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Building a healthy credit history can take years of dedication and good financial management — something the typical college student may not have under their belts.
Since the average student enters college in their late teens, they typically do not yet have a credit score or significant financial history. Depending on the type of loan, it is still possible for them to borrow money for their education.
Learn how to take out a student loan without a co-signer or credit check, and how to get the education funding you need if you have a limited credit history.
You can also consider a private student loan. Believable lets you Compare interest rates on private student loans from multiple lenders, all in one place.
1. Complete the FAFSA
The very first step for any college-age student who needs funding is to fill out the Free Application for Federal Student Aid (FAFSA). This is a form you fill out each year that your school and the US Department of Education use to determine how much and what type of funding you are eligible for — based on factors such as your family’s income and school expenses student loans can you take out
If you’re looking to take out student loans without a credit score or strong credit history, chances are you’re turning to federal loans. The FAFSA is a mandatory first step toward eligibility and access to federal student loans, so it is important to complete this form as soon as possible.
Both students and parents can complete the FAFSA. You must provide certain personal and household information such as: e.g.:
- Your date of birth and social security number
- Any schools you are considering, even if you have not yet applied
- Your family and household information
- Income tax information for you and your parents (this is required in some cases even if you live away from home)
To learn more about the FAFSA and start the process, visit the StudentAid.gov website.
ARE THERE ANY FAFSA INCOME LIMITS?
2. Check your eligibility for student loans and federal financial aid
Once your FAFSA is received and processed, each school you included on the form will send you a letter of eligibility and financial aid once you have been accepted at that institution. This letter will tell you what federal loans you are eligible for, what other financial help you may be able to get, and give you an idea of your deficit.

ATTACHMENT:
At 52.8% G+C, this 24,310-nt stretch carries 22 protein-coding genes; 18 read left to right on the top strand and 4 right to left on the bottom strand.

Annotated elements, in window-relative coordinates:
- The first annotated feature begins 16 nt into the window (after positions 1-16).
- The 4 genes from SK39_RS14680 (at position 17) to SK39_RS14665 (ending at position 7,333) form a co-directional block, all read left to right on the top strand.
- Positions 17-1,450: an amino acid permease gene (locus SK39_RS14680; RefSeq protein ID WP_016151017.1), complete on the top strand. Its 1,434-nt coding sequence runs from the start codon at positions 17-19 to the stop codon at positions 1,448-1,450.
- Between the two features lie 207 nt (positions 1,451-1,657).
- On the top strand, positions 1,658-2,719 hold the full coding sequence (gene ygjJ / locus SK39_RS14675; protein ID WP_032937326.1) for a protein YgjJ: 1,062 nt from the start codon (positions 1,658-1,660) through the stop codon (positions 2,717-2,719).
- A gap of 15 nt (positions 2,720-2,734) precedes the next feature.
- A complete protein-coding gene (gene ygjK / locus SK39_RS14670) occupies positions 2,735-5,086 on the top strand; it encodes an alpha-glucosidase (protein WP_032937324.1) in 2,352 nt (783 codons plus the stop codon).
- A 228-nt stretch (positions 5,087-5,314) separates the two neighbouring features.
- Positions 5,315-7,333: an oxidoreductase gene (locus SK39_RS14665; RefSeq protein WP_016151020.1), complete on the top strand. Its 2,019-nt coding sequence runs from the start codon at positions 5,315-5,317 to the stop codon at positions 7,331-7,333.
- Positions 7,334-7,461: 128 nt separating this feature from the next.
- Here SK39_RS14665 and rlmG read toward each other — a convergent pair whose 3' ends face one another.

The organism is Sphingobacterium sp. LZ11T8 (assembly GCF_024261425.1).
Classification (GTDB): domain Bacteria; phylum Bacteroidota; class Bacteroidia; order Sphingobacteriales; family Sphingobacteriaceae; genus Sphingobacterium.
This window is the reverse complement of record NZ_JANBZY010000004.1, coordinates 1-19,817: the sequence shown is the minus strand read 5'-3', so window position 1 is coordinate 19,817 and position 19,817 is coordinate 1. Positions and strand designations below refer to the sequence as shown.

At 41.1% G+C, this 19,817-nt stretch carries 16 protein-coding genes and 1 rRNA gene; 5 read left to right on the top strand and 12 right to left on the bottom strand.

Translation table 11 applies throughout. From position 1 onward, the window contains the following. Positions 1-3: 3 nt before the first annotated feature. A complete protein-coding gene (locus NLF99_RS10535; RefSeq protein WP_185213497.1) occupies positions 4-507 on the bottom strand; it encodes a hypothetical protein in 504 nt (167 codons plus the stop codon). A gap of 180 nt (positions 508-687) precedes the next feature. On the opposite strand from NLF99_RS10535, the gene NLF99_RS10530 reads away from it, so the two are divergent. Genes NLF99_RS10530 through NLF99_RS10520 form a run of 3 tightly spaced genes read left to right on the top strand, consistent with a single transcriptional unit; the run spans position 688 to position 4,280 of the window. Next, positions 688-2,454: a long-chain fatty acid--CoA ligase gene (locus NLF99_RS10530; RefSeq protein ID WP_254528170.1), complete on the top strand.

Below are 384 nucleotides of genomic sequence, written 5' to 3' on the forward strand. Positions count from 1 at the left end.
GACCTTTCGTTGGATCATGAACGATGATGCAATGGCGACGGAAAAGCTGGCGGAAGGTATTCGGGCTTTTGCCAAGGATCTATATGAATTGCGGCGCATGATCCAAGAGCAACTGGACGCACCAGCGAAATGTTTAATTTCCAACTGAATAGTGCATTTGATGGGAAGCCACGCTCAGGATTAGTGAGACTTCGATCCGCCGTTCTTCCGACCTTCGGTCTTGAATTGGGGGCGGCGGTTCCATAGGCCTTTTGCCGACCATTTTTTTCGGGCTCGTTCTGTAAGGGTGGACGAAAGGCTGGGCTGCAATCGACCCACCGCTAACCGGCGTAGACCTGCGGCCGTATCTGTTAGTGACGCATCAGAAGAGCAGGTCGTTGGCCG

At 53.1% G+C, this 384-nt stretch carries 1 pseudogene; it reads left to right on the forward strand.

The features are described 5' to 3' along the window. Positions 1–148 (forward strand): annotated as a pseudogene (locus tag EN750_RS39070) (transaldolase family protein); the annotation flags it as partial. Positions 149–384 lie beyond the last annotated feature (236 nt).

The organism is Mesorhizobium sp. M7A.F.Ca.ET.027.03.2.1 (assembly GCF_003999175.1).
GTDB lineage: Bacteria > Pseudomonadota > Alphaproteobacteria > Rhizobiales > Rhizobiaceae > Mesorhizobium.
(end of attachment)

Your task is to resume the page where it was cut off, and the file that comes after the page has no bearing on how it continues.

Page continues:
federal and private student loans work varies greatly, so it is important that you first exhaust all of the government student loan options available to you before taking out private student loans to pay for college.
Federal student loans offer the following advantages:
- Federally subsidized and unsubsidized loans are not credit dependent, so you can still take them out even if you have one bad credit or a limited credit history.
- These loans have fixed (and often competitive) interest rates that are set when the loan is paid out.
- Federal borrowers may be eligible for income-based repayment (IDR) plans and student loan forgiveness in the future.
- If a financial emergency arises later, federal loans offer deferral and deferral options.
The government pays all accrued interest on subsidized federal loans while you’re still enrolled in school and during your grace period, so these are the first loans you should take. You pay the interest accrued on unsubsidized federal loans while you’re in school. However, since they aren’t loans, they should be your next choice if you don’t have credit.
If you need to take out personal student loans, visit Credible Compare interest rates on private student loans from different lenders in minutes.
3. Compare private student loans
Once you’ve exhausted all of your government student loan options, accepted any scholarships or grants that were offered to you, and utilized any educational savings, it may be time to consider private student loans to cover the rest.
Private credit service providers can be any number of financial institutions such as banks, credit unions, or online lenders. These lenders set their own requirements in terms of creditworthiness, credit limits, and interest rates, so it’s important to compare them carefully beforehand you apply.
You should consider the following:
- Loan terms (how long do you have to pay off the debt)
- Waiting period (how long do you have after high school or dropping out of school before the repayment begins)
- Interest rate (including fixed or variable term)
- Discounts or benefits, such as cashback for good grades or an interest deduction for automatic payments
- Eligibility requirements (usually a minimum FICO score or annual income)
If you have no credit, bad credit, or little to no income, in most cases you will not be able to take out a no-cosigner personal student loan. This co-signer—this can be a parent, grandparent, sibling, spouse, or other willing adult—signs your loan and agrees to repay it if you are unable to.
Paying for college is a costly endeavor that often requires the help of government and private student loans. knowledge how to get student loans is one step in the process, but understanding your options and limitations when you don’t have credit is another. Luckily, students (and their parents) with limited credit have many options available — you just need to know where to look.
With Credible it is possible Compare interest rates on private student loans without affecting your creditworthiness.